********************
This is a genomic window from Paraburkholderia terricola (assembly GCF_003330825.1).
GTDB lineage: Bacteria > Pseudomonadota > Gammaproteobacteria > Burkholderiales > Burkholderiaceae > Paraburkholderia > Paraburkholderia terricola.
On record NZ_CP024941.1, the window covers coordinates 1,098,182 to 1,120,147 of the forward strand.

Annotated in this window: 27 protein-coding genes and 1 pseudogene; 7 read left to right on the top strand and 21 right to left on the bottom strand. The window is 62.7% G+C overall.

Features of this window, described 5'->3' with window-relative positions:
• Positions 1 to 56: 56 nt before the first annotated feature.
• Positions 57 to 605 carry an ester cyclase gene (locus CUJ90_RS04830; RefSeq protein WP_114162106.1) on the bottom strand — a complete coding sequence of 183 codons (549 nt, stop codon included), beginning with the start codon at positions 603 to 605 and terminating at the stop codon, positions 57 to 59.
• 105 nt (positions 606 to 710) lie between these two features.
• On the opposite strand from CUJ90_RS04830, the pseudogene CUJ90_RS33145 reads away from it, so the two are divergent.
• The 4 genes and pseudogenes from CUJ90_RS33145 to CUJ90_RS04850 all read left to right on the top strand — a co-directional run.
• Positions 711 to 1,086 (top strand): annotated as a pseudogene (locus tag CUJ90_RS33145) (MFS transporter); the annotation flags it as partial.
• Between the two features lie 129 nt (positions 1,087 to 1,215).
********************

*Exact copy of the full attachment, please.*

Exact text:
This is a genomic window from Paraburkholderia terricola (assembly GCF_003330825.1).
GTDB lineage: Bacteria > Pseudomonadota > Gammaproteobacteria > Burkholderiales > Burkholderiaceae > Paraburkholderia > Paraburkholderia terricola.
On record NZ_CP024941.1, the window covers coordinates 1,098,182 to 1,120,147 of the forward strand.

Annotated in this window: 27 protein-coding genes and 1 pseudogene; 7 read left to right on the top strand and 21 right to left on the bottom strand. The window is 62.7% G+C overall.

Features of this window, described 5'->3' with window-relative positions:
• Positions 1 to 56: 56 nt before the first annotated feature.
• Positions 57 to 605 carry an ester cyclase gene (locus CUJ90_RS04830; RefSeq protein WP_114162106.1) on the bottom strand — a complete coding sequence of 183 codons (549 nt, stop codon included), beginning with the start codon at positions 603 to 605 and terminating at the stop codon, positions 57 to 59.
• 105 nt (positions 606 to 710) lie between these two features.
• On the opposite strand from CUJ90_RS04830, the pseudogene CUJ90_RS33145 reads away from it, so the two are divergent.
• The 4 genes and pseudogenes from CUJ90_RS33145 to CUJ90_RS04850 all read left to right on the top strand — a co-directional run.
• Positions 711 to 1,086 (top strand): annotated as a pseudogene (locus tag CUJ90_RS33145) (MFS transporter); the annotation flags it as partial.
• Between the two features lie 129 nt (positions 1,087 to 1,215).